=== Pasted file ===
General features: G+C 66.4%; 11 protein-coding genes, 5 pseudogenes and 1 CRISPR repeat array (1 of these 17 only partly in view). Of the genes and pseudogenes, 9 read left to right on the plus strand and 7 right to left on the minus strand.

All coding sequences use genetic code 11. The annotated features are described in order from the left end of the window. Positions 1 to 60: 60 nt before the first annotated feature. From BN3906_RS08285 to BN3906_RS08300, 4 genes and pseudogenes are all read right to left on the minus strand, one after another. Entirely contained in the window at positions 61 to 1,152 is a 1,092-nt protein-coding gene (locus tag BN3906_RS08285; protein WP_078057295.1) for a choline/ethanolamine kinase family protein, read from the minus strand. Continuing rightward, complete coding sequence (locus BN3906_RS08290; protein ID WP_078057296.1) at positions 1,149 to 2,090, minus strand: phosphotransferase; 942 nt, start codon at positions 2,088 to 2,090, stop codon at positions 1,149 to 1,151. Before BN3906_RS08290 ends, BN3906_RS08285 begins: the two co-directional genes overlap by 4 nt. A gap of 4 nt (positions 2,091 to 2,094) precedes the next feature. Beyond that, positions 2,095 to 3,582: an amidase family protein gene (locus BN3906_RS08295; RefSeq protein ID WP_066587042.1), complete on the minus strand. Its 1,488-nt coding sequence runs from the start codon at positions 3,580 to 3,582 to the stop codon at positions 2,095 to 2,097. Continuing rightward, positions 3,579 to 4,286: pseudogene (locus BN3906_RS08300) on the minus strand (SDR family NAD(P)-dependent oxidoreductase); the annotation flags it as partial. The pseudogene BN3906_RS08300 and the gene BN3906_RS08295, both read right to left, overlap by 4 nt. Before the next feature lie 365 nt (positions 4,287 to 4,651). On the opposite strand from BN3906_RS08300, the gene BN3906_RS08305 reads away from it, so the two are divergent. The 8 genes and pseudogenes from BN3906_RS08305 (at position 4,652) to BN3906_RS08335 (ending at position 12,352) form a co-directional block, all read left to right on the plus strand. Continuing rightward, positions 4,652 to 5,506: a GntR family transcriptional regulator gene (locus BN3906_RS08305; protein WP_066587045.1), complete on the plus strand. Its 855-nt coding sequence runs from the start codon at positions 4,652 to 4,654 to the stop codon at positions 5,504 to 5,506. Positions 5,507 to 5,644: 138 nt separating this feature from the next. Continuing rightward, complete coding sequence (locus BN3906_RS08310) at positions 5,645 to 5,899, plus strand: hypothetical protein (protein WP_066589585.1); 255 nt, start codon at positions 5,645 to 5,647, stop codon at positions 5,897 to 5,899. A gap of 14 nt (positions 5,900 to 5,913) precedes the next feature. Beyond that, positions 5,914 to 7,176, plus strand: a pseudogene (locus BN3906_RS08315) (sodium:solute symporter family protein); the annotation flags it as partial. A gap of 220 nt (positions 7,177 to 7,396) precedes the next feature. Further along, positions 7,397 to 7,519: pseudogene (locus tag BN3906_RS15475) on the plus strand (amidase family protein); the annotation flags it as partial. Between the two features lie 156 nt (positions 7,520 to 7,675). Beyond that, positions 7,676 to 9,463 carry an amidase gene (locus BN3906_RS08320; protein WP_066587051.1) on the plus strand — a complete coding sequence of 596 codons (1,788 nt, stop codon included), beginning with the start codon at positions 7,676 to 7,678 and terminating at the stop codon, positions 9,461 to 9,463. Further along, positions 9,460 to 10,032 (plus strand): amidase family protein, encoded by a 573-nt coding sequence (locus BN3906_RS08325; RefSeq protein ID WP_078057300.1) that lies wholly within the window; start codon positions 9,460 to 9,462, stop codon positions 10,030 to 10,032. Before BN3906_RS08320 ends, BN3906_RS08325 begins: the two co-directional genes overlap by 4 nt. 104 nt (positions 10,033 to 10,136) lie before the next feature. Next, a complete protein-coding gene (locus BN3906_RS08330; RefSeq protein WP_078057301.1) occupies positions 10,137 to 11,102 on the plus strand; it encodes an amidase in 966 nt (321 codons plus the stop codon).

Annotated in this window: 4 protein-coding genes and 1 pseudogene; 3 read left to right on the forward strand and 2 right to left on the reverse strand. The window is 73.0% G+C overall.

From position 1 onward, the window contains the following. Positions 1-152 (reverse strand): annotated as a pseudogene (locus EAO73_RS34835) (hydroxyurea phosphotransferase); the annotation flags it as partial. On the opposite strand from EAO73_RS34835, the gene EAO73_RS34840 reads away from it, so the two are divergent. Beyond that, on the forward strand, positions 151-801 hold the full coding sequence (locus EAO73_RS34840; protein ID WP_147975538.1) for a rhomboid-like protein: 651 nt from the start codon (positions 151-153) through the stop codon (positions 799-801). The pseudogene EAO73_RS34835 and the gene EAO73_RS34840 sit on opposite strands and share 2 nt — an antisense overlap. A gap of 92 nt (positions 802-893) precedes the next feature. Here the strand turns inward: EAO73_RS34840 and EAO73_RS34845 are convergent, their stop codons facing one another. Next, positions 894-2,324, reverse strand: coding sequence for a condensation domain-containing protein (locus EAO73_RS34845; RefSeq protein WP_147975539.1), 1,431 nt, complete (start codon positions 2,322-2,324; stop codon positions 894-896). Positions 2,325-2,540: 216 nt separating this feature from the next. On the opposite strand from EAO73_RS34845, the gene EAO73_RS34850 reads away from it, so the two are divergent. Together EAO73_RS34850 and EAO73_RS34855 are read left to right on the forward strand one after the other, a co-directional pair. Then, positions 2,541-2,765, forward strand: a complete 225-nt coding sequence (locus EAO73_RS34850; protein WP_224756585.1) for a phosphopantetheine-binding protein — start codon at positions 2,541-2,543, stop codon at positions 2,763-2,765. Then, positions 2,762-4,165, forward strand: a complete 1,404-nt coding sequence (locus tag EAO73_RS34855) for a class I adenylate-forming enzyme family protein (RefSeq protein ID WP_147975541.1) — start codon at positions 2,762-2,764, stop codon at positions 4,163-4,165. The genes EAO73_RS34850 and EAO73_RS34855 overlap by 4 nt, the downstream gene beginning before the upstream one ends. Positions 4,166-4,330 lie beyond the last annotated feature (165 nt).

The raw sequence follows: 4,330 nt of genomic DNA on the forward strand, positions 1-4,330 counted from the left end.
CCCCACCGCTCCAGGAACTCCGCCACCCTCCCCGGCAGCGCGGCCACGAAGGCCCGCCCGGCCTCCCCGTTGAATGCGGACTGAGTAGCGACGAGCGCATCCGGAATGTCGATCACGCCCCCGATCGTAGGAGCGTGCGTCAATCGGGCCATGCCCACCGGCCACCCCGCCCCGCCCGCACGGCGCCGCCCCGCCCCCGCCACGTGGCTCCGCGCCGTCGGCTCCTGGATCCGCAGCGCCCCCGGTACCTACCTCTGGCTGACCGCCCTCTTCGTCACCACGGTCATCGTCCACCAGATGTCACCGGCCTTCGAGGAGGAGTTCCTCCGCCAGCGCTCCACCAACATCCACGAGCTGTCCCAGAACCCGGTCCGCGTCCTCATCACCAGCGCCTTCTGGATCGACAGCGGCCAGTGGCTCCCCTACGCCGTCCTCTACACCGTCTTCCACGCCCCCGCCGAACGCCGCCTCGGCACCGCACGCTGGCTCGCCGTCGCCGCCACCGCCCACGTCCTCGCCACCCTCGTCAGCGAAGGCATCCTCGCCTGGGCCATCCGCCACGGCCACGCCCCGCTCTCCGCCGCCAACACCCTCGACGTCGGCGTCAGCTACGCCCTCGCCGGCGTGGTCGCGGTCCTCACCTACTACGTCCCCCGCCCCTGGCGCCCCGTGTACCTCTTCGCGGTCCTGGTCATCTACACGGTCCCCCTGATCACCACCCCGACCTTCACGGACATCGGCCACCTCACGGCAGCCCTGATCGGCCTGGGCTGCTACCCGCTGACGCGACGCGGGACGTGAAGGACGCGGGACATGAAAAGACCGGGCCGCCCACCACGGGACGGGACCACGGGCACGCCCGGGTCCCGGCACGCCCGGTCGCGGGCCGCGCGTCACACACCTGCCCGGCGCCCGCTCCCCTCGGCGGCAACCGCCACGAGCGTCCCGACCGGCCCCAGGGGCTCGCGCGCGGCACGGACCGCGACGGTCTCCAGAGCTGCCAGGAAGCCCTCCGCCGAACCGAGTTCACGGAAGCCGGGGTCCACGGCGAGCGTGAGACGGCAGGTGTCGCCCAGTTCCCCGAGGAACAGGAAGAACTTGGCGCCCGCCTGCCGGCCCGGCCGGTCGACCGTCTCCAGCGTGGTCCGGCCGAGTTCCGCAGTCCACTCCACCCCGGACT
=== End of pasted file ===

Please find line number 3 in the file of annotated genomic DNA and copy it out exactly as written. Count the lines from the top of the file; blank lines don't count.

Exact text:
Annotated in this window: 4 protein-coding genes and 1 pseudogene; 3 read left to right on the forward strand and 2 right to left on the reverse strand. The window is 73.0% G+C overall.